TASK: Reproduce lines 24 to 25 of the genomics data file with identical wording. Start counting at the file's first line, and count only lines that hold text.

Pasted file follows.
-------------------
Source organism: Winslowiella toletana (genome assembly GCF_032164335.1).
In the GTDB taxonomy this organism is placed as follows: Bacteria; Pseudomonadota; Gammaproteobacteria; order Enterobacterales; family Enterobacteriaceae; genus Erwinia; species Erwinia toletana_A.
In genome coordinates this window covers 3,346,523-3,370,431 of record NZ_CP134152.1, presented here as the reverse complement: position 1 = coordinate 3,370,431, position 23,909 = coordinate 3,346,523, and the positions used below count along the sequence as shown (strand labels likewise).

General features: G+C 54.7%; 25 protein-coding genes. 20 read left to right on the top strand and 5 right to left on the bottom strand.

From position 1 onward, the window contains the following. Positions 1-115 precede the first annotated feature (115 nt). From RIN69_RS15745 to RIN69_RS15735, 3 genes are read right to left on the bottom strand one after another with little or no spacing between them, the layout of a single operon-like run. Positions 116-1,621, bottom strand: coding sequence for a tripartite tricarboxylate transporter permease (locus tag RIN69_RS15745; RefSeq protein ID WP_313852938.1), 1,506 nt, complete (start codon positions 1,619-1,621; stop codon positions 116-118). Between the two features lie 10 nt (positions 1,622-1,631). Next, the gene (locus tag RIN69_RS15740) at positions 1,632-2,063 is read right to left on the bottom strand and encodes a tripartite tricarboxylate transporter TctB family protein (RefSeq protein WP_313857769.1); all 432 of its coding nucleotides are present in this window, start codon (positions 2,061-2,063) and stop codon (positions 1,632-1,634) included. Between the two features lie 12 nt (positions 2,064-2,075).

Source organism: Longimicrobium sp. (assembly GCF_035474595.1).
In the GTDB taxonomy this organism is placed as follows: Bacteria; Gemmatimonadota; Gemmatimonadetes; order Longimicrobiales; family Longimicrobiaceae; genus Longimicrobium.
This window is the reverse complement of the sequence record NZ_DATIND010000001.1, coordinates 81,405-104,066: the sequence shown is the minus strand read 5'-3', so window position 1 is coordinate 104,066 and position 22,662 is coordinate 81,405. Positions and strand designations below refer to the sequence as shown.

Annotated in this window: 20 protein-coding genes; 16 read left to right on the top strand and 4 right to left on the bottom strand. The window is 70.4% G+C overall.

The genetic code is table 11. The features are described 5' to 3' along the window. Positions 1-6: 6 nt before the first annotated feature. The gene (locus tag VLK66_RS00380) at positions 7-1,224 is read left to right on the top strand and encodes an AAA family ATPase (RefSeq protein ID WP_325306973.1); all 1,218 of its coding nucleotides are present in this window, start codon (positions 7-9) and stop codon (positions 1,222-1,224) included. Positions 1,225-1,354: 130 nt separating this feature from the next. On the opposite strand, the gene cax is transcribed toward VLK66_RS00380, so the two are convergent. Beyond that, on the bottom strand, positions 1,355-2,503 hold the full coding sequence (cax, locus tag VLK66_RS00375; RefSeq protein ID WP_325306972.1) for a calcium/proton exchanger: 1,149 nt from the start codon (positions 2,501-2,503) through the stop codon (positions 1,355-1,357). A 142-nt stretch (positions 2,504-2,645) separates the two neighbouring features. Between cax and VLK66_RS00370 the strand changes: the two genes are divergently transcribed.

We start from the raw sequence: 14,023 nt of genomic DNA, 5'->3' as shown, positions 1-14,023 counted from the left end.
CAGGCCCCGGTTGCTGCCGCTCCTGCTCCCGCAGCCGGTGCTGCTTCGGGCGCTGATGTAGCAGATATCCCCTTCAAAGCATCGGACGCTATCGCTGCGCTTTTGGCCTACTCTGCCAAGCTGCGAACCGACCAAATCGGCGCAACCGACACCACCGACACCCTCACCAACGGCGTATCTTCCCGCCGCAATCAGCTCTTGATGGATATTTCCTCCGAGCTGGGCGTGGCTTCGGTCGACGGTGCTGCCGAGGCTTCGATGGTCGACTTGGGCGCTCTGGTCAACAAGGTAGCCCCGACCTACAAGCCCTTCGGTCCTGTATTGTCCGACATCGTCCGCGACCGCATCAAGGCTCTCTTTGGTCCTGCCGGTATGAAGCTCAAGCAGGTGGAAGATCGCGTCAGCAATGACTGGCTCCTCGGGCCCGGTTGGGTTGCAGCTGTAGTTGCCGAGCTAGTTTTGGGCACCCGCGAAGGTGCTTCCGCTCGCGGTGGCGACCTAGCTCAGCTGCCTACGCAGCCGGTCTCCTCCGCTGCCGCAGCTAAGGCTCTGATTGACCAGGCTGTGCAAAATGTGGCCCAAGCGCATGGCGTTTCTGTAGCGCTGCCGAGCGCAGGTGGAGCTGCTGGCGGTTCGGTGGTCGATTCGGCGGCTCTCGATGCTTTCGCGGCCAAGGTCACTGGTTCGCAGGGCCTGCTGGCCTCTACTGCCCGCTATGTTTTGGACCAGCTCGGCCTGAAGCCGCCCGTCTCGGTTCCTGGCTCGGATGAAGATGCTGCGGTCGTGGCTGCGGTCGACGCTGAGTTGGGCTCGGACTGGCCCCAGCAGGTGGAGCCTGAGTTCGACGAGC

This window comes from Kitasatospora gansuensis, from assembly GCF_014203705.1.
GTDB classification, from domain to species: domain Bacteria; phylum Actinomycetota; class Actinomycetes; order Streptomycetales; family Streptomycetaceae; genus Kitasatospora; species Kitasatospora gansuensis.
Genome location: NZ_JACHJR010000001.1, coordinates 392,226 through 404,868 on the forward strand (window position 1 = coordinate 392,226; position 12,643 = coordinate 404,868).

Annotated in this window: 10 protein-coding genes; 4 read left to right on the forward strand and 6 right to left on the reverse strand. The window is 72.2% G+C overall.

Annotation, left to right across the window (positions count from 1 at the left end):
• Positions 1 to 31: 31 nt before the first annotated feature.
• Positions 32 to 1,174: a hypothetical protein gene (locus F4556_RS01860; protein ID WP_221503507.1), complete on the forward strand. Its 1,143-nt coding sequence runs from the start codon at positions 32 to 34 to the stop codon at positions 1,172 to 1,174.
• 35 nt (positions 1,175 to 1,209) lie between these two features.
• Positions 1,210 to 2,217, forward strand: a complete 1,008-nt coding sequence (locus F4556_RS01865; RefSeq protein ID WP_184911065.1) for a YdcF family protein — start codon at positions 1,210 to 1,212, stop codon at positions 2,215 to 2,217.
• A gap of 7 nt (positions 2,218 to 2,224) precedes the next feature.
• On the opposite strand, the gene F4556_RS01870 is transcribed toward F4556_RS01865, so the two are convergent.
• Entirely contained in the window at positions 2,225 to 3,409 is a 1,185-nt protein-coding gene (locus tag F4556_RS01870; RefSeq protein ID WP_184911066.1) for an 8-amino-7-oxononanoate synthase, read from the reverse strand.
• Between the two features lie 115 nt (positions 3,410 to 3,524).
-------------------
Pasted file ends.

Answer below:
• Entirely contained in the window at positions 2,225 to 3,409 is a 1,185-nt protein-coding gene (locus tag F4556_RS01870; RefSeq protein ID WP_184911066.1) for an 8-amino-7-oxononanoate synthase, read from the reverse strand.
• Between the two features lie 115 nt (positions 3,410 to 3,524).